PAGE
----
In 1992 outlaw fishing boats began illegally harvesting lobsters from the territorial waters
of the country of Belukia. Soon after, the annual tonnage of lobster legally harvested in
Belukian waters began declining; in 1996, despite there being no reduction in the level of
legal lobster fishing activity, the local catch was 9,000 tons below pre-1992 levels. It is
therefore highly likely that the outlaw fishing boats harvested about 9,000 tons of lobster
illegally that year.
Which of the following is an assumption on which the argument depends?
A. The illegal lobster harvesting was not so extensive that the population of
catchable lobsters in Belukia’s territorial waters had sharply declined by 1996.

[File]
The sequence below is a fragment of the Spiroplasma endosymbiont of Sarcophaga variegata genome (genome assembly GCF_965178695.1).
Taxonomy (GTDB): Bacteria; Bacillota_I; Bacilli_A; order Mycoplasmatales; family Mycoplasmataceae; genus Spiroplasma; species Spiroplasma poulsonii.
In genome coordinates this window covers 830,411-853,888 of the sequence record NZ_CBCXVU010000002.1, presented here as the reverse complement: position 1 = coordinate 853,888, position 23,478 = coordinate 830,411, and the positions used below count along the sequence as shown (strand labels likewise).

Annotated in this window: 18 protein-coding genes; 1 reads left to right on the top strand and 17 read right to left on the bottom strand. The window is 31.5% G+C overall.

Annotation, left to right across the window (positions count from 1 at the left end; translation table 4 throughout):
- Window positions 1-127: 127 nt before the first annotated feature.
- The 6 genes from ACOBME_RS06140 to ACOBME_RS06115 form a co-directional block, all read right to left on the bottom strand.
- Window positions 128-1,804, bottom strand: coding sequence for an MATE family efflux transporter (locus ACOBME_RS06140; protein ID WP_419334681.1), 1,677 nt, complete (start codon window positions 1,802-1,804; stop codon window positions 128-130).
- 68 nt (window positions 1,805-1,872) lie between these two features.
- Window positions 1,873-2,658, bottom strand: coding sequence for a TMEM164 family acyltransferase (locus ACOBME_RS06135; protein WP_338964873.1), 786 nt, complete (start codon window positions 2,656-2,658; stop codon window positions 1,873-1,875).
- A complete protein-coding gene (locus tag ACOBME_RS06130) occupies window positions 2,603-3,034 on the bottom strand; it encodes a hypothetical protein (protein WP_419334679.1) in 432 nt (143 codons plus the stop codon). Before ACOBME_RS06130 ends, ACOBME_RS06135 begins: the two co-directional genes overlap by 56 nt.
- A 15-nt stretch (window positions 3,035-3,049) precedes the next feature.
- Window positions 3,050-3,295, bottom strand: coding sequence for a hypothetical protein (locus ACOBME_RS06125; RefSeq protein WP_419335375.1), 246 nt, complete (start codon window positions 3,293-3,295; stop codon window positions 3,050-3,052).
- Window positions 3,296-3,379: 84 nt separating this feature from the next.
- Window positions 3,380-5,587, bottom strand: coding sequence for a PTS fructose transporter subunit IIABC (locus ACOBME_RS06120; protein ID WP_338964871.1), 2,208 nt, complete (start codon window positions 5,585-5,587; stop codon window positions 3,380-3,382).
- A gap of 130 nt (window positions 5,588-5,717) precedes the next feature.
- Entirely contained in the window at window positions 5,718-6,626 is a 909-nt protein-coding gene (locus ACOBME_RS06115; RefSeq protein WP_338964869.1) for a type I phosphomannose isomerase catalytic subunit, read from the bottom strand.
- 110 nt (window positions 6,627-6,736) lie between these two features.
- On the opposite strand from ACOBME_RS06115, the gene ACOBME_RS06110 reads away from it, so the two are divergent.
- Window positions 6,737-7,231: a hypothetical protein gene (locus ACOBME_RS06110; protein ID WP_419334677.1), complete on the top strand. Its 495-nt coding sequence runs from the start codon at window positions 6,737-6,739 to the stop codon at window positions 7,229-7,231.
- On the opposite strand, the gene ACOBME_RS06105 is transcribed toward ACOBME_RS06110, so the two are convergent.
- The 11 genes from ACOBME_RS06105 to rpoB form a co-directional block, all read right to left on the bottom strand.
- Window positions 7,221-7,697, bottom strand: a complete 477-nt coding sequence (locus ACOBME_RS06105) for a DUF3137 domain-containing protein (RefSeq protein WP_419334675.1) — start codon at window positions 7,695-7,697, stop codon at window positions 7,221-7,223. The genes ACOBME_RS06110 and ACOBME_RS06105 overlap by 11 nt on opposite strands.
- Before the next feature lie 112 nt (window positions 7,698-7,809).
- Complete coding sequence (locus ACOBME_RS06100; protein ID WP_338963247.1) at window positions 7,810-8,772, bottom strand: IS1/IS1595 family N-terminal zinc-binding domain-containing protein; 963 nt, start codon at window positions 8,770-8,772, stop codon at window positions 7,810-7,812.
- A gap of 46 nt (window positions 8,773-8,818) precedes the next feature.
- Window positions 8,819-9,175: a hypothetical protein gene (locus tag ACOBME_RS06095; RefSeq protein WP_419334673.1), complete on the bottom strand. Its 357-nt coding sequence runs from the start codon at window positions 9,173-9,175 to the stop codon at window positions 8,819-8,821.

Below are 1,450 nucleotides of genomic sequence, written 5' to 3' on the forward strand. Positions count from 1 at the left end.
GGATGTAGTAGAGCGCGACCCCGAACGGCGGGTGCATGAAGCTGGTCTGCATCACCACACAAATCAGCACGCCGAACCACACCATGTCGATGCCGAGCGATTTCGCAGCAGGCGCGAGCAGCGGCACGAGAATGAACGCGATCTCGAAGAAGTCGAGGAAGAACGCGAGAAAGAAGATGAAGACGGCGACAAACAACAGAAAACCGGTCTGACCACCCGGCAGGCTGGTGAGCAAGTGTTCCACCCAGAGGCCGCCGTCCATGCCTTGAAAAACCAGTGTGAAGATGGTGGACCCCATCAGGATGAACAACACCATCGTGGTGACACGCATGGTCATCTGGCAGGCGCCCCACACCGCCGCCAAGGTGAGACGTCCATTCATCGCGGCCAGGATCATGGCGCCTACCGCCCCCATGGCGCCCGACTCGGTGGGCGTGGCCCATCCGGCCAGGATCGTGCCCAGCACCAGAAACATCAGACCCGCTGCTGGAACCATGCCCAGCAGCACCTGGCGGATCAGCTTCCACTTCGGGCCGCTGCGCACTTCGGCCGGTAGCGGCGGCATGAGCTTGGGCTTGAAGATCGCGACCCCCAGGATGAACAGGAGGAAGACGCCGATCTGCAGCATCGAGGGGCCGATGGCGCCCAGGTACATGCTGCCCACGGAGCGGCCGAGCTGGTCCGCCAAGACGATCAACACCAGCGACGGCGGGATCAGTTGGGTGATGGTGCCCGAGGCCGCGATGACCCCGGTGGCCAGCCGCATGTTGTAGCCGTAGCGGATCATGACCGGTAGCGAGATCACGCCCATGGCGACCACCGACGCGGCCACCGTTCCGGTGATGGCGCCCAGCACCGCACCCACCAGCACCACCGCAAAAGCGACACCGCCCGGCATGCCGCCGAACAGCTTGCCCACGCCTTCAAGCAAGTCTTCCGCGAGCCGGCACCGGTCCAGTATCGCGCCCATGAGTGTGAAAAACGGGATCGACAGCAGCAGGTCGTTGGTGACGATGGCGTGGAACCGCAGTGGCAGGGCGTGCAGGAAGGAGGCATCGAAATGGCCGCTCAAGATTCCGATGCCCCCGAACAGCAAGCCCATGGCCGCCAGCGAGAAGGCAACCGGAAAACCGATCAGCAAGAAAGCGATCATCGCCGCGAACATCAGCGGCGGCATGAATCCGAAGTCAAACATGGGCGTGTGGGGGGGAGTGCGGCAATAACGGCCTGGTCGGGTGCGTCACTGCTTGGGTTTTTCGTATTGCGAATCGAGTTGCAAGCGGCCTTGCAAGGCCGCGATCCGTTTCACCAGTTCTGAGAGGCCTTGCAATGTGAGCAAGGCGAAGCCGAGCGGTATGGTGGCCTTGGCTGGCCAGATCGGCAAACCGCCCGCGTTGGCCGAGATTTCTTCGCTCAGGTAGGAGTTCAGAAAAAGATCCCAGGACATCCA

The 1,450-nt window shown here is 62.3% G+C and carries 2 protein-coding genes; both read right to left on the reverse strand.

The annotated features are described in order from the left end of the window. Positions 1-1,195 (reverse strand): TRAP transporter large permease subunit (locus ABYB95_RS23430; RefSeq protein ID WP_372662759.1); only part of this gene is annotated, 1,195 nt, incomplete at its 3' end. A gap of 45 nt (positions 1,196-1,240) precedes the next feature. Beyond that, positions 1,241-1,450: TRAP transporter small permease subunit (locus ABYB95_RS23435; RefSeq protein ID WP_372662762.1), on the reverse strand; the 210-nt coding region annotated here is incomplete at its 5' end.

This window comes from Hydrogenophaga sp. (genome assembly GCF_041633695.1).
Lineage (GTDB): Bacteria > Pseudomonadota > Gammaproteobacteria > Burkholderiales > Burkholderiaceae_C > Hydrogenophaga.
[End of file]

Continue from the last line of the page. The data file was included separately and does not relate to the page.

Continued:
B. The average annual lobster catch, in tons, of an outlaw fishing boat has increased
steadily since 1992.
C. Outlaw fishing boats do not, as a group, harvest more lobsters than do licensed
D. The annual legal lobster harvest in Belukia in 1996 was not significantly less than
E. A significant proportion of Belukia’s operators of licensed lobster-fishing boats
went out of business between 1992 and 1996.
I think A. It must be assumed that the population is still sizable.
Let's say pre 1992 level was 18000 for legal harvesters. Now in 1996 legally 9000 would be caught. This does not mean that the remaining 9000 was caught illegally unless it is assumed that the number of catchable lobsters have not come down. Otherwise if lets say teh catchable lobster is only 13000 in 1996 then if 9000 were harvested legally (less 9000 of pre 1992 level) - the illegal folks can only capture as much as 4000.